The apostles gathered around Jesus, and told him all that they had done and taught. He said to them, “Come away to a deserted place all by yourselves and rest a while.” For many were coming and going, and they had no leisure even to eat. And they went away in the boat to a deserted place by themselves. Now many saw them going and recognized them, and they hurried there on foot from all the towns and arrived ahead of them. As he went ashore, he saw a great crowd; and he had compassion for them, because they were like sheep without a shepherd; and he began to teach them many things.

New Revised Standard Version, copyright 1989, by the National Council of the Churches of Christ in the United States of America. Used by permission. All rights reserved. USCCB approved.

 


Ignatian Reflection

Seeing with the Heart of Christ

“He saw a vast crowd, and his heart was moved with pity for them,” is the translation of the last verse as we hear it at Mass in today’s Gospel.  Christian wisdom is to see the world around us with the eyes of Christ. St. Ignatius’s work, Spiritual Exercises, is a very good way of allowing Christ to work this miracle in us. Through these exercises, Christ changes the patterns of significance and value that shape our perceptions.

The culture around us, in countless, relentless ways drums into us its own ‘patterns of significance and value.’  We hear messages that“This is fantastic! You gotta have this!” But how is it that just this one image of Christ ‘moved with pity for them’ can move us more deeply? There’s the miracle. And the Spiritual Exercises focus on that miracle: the little calls and inspirations that are often on the periphery of our consciousness and often lost, these are brought into the foreground and treasured. Your heart is changed and you see with the eyes of Christ!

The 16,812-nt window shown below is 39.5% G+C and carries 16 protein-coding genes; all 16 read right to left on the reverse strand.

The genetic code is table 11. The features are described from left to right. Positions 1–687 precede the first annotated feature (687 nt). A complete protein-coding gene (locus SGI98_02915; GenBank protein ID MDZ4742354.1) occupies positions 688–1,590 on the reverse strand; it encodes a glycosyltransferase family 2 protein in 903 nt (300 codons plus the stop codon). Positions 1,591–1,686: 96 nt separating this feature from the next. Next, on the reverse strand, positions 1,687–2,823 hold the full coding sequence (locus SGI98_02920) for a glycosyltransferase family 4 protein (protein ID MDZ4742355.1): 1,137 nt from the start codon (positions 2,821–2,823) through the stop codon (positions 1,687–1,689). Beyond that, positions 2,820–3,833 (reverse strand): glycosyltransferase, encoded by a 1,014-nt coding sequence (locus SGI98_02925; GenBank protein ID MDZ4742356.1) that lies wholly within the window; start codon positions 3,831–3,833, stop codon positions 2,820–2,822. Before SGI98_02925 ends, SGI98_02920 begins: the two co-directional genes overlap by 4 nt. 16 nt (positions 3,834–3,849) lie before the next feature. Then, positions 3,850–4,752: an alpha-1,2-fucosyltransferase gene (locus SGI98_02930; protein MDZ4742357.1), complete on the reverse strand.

—Fr. Mark Henninger, SJ, is a spiritual care chaplain at Loyola University Medical Centerin Maywood, IL.

 

 

 

 


Prayer

Lord, we pray for the grace to feel your presence through our thoughts, circumstances, and moments of love that weave in and out of our day. We know that more times than not, the “feeling” is transitory.  And that’s okay.

Our life meaning is not advanced by a feeling, but it is anchored in the guarantee of your personal care for every aspect of our lives. To this claim we cling. Though storms may pound the securities and loves of our lives, we will not be vanquished. We will triumph through a reciprocal faithfulness: you being there for us and we being there for you.

—The Jesuit Prayer team

 

 

 

 

DAILY EXAMEN

Based on the Spiritual Exercises of St. Ignatius, this is prayed communally at Loyola Academy each school day.

  1. God, I believe that at this moment I am in your presence and you are loving me.
  2. God, you know my needs better than I know them. Give me your light and your help to see how you have been with me, both yesterday and today.
  3. God, help me to be grateful for the moments when people have affirmed me and challenged me. Help me to see how I have responded, and whether I have been kind to others and open to growth.
  4. God, forgive me for when I have not done my best or have failed to treat others well. Encourage me, guide me and continue to bless me.
  5. As I look to the remainder of this day, make me aware that you are with me. Show me how to be the person you want me to be.